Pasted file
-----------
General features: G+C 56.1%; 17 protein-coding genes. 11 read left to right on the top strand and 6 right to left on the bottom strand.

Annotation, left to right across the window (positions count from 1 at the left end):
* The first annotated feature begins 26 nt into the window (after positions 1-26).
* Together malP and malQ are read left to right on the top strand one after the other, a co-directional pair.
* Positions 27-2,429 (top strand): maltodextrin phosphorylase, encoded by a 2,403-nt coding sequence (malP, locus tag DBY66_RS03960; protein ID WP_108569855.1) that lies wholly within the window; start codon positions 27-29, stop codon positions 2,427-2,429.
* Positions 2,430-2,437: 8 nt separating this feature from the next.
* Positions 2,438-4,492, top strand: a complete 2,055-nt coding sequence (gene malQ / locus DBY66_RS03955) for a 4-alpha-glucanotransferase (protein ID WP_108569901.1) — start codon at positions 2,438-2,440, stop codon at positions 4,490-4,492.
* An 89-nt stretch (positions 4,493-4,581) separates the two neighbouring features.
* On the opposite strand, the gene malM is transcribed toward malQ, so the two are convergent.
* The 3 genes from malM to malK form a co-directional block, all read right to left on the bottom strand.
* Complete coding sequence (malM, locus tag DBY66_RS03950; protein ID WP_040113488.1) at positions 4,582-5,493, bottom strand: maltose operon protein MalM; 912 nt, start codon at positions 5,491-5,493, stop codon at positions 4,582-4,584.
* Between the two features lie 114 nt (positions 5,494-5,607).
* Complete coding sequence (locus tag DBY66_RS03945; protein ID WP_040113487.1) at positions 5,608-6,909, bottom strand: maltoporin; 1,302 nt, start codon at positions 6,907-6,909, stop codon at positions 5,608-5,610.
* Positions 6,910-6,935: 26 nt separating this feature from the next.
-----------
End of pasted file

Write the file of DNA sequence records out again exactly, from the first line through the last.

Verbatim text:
General features: G+C 56.1%; 17 protein-coding genes. 11 read left to right on the top strand and 6 right to left on the bottom strand.

Annotation, left to right across the window (positions count from 1 at the left end):
* The first annotated feature begins 26 nt into the window (after positions 1-26).
* Together malP and malQ are read left to right on the top strand one after the other, a co-directional pair.
* Positions 27-2,429 (top strand): maltodextrin phosphorylase, encoded by a 2,403-nt coding sequence (malP, locus tag DBY66_RS03960; protein ID WP_108569855.1) that lies wholly within the window; start codon positions 27-29, stop codon positions 2,427-2,429.
* Positions 2,430-2,437: 8 nt separating this feature from the next.
* Positions 2,438-4,492, top strand: a complete 2,055-nt coding sequence (gene malQ / locus DBY66_RS03955) for a 4-alpha-glucanotransferase (protein ID WP_108569901.1) — start codon at positions 2,438-2,440, stop codon at positions 4,490-4,492.
* An 89-nt stretch (positions 4,493-4,581) separates the two neighbouring features.
* On the opposite strand, the gene malM is transcribed toward malQ, so the two are convergent.
* The 3 genes from malM to malK form a co-directional block, all read right to left on the bottom strand.
* Complete coding sequence (malM, locus tag DBY66_RS03950; protein ID WP_040113488.1) at positions 4,582-5,493, bottom strand: maltose operon protein MalM; 912 nt, start codon at positions 5,491-5,493, stop codon at positions 4,582-4,584.
* Between the two features lie 114 nt (positions 5,494-5,607).
* Complete coding sequence (locus tag DBY66_RS03945; protein ID WP_040113487.1) at positions 5,608-6,909, bottom strand: maltoporin; 1,302 nt, start codon at positions 6,907-6,909, stop codon at positions 5,608-5,610.
* Positions 6,910-6,935: 26 nt separating this feature from the next.